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ARTICLE |

Psychological, Social, and Somatic Prognostic Indicators in Old Patients Undergoing Long-term Dialysis

David G. Husebye, MD; Lars Westlie, MD; Thomas J. Styrvoky; Carl M. Kjellstrand, MD
Arch Intern Med. 1987;147(11):1921-1924. doi:10.1001/archinte.1987.00370110049007.
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• We prospectively studied the influence of 29 demographic, social, psychological, and somatic factors on survival of 78 patients over age 70 years receiving long-term dialysis. Three years after the prospective evaluation, 54% of the patients had died. Only four factors, all psychosocial, were prognostically important. The patients who survived rated higher on the Karnofsky scale (85 vs 78 points), gained less weight between dialyses (1.5 vs 1.9 kg), more often underwent home dialysis (44% vs 21%), and less often wished for transplantation (28% vs 57%). In stepwise and multiple regression analysis, home dialysis and Karnofsky scale resulted in best fit. No somatic variable predicted outcome. Thirty-one patients were reinterviewed three years later. At that time, more patients were depressed and had a lower income, fewer wanted a transplant, and five had lost their living companion. There was a decrease in the number of patients who cooked their own meals, spent time outdoors, went to church, or had hobbies. Activity on the Karnofsky scale decreased from 87 to 84 points. The home dialysis patients' perceived health decreased from 3.9 to 3.4 points. Our study shows that psychosocial, but not somatic variables, are prognostically important in survival of older patients undergoing dialysis, and there is a measurable decline in these variables during a three-year follow-up period.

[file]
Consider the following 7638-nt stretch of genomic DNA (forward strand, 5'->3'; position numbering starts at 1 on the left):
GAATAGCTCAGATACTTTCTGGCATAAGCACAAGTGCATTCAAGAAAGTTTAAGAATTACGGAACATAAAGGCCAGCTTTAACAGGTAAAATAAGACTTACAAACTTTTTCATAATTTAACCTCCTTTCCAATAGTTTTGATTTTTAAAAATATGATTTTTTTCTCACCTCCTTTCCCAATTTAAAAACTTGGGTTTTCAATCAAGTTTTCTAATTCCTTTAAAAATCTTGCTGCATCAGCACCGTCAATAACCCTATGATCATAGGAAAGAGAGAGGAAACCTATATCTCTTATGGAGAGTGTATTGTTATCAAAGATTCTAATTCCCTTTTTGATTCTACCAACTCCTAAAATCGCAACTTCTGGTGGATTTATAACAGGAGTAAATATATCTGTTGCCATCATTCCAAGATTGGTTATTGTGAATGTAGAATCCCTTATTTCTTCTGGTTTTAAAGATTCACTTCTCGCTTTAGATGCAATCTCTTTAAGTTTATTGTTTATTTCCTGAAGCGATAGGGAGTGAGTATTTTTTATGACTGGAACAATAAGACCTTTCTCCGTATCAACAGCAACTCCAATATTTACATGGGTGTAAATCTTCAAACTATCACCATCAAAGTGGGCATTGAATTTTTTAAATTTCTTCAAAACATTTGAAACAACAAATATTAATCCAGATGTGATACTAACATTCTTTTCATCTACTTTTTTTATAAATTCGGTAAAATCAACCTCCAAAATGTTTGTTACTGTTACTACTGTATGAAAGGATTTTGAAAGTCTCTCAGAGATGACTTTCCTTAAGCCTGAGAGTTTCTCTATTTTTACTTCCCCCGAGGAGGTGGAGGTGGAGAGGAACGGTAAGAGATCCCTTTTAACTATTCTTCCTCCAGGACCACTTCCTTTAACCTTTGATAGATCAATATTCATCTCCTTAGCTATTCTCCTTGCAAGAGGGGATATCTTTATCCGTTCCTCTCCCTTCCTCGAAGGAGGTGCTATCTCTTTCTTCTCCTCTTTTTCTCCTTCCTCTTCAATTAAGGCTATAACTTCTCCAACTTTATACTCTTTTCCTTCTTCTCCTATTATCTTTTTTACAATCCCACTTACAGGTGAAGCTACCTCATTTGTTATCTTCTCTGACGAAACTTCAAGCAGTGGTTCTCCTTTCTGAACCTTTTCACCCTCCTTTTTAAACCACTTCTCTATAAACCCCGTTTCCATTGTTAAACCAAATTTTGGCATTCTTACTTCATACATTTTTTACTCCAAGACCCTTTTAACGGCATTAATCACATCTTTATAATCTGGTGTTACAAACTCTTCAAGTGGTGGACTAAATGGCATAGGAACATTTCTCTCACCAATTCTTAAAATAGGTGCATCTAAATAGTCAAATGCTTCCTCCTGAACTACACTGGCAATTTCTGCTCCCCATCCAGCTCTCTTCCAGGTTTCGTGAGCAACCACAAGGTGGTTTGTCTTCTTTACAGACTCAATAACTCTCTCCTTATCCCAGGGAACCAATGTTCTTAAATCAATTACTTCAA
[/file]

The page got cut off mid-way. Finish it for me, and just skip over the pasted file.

(Arch Intern Med 1987;147:1921-1924)

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